Leading UK companies such as Unilever, ICI, Barclays Bank and French conglomerate Fougerolle along with dozens of other UK based companies have possibly been defrauded out of hundreds of million of pounds.
BusinessAge has spoken to a number of shareholders who have expressed their deep concern regarding the millions that would have been reflected as company profits are now company losses due to this alleged fraud.
The Nigerian Debt BuyBank reports explain in detail how both Debt Buyback Schemes set up secret offshore companies to mask their identities and actions while using a sophisticated financial network of Swiss, UK, European and US banking institutions to launder billions of dollars looted from the Central Bank of Nigeria. Both schemes deposited their illicit profits into UK, Swiss and US banks. Both schemes used front companies, debt traders and false buyers to purchase the debt and defraud the debt holders out of billions of dollars of Nigerian Promissory Notes and other Nigerian debt instruments.
The financial architects of both schemes presently have criminal charges filed against them in Geneva, with multiple suits being prepared in the UK and US.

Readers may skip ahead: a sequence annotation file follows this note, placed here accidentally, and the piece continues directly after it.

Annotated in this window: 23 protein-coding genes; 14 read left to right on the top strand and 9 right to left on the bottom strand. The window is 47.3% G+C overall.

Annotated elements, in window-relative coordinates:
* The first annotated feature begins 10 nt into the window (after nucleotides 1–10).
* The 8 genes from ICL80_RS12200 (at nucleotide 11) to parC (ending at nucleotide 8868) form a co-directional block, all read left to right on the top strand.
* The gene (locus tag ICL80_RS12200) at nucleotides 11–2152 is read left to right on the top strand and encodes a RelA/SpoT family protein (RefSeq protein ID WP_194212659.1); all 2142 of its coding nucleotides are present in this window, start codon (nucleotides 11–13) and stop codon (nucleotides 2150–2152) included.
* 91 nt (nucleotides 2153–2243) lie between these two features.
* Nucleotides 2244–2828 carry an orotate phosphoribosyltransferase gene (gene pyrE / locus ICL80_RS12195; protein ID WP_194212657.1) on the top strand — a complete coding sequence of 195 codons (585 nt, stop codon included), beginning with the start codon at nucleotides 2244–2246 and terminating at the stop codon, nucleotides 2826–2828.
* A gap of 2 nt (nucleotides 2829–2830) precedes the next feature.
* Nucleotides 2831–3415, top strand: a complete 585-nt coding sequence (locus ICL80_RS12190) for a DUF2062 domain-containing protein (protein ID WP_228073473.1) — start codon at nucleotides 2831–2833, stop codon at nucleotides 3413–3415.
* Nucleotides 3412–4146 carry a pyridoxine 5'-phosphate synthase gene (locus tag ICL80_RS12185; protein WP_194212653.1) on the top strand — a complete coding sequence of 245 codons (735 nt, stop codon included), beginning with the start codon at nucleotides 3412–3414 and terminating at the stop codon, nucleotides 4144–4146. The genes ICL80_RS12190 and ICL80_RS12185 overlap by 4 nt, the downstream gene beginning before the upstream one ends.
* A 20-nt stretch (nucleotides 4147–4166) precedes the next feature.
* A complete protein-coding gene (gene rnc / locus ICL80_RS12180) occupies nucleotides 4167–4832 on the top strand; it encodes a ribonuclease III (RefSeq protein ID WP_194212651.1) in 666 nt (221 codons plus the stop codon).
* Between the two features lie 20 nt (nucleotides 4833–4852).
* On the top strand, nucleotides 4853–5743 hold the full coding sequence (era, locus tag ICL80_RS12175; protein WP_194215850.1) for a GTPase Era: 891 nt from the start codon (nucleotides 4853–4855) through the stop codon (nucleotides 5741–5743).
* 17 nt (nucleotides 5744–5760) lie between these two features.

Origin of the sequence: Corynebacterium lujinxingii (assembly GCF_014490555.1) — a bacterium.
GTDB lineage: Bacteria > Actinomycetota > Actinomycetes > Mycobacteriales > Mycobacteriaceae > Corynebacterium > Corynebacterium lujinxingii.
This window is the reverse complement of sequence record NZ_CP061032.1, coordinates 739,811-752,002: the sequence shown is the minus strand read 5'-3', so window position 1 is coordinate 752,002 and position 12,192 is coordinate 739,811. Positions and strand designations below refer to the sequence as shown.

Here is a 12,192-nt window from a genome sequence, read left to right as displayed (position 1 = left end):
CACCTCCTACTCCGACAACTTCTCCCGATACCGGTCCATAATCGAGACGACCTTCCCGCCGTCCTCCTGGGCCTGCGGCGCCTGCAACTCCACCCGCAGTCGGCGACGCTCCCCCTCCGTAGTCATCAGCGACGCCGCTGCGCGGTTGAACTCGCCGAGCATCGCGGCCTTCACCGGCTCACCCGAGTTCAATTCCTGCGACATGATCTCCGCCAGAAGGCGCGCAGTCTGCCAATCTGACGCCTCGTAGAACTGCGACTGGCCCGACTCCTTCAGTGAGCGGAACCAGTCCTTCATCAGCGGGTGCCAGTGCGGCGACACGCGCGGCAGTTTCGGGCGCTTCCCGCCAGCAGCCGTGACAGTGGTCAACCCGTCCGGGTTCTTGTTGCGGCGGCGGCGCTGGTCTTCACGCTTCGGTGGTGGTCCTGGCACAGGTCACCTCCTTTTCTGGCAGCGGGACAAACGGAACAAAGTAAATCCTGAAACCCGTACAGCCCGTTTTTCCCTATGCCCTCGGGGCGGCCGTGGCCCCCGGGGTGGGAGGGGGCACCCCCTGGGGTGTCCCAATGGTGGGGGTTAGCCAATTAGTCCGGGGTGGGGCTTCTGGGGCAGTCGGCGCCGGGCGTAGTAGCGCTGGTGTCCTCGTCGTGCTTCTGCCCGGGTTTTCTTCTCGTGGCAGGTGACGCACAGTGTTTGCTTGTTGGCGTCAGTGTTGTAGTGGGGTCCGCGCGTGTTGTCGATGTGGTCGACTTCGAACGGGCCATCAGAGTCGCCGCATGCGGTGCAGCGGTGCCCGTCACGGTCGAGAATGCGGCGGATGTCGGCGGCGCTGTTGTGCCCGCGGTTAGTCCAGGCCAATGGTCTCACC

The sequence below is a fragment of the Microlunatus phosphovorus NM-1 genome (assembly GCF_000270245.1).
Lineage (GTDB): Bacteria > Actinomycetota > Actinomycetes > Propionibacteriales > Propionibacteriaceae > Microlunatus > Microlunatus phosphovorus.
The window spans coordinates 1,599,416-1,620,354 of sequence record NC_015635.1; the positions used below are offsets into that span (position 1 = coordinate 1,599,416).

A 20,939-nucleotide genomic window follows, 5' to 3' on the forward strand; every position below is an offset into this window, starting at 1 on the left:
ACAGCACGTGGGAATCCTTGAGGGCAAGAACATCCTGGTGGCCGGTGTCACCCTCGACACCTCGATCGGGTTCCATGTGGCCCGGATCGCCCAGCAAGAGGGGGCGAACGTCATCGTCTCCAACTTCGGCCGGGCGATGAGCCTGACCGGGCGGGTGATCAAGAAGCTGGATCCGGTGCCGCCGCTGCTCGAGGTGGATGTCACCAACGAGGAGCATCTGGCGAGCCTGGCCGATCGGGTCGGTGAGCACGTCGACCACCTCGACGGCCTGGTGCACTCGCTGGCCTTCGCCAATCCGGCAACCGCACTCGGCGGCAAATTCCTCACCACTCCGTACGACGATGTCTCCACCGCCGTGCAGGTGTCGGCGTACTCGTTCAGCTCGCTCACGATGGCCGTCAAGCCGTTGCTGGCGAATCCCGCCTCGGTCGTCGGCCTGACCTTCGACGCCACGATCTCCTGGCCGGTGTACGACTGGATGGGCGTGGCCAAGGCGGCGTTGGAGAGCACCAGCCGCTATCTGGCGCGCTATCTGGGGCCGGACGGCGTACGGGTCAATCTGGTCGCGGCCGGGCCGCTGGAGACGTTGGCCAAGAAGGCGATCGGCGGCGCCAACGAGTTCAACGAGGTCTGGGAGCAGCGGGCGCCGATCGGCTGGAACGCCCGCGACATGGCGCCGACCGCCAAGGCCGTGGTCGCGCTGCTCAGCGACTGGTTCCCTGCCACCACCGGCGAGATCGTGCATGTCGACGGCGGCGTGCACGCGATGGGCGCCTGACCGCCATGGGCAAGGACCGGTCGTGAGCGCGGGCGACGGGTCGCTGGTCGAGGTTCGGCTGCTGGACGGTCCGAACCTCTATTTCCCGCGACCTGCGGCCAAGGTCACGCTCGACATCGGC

The current Deputy Governor of the Central Bank of Nigeria, Mr. Rasheed is under pressure from the Nigerian President, Olusegun Obasanjo as well as UK and US financial authorities to explain his suspected role in both the Abacha and Minton Debt BuyBank Schemes. Documents contained in the report clearly show Mr. Rasheed is the key CBN official who worked directly with Mr. Minton and the Abacha family in both BuyBack Schemes now under investigation.
Documents seen by BusinessAge suggest that Mr. Rasheed is being questioned about his personal business relationship concerning offshore accounts and personal trusts set up with the UK based company Trident Trust. A CBN official stated ‘Mr. Rasheed was in Denver Colorado, USA’, where he was defending himself and the CBN against allegations of fraud involving the well-known Nigerian ‘advance fee 419 scams’ and unavailable for comment.
An extensive review of debt transactions and debts forgiven by other lending nations at the time of the Buyback schemes now demonstrates a possible direct intention to defraud those governments by Nigeria’s misrepresentation of their true financial position in the world market, thus opening up other needed inquiries to the use of funds from the IMF, World Bank and other lending governments.
The Swiss, UK and US financial regulatory agencies have a lot of housecleaning and explaining to do if they are to stop assisting in the systematic looting of Third World Central Bank reserves by corrupt military dictators and their well paid ‘financial advisors’.
*BusinessAge offered Salomon Brothers the opportunity to comment, but the company declined.
Caption: Rasheed (below) is under pressure from his boss, Nigerian President, Olusegun Obassango (right). His credibility is at a low point with no signs of recovery.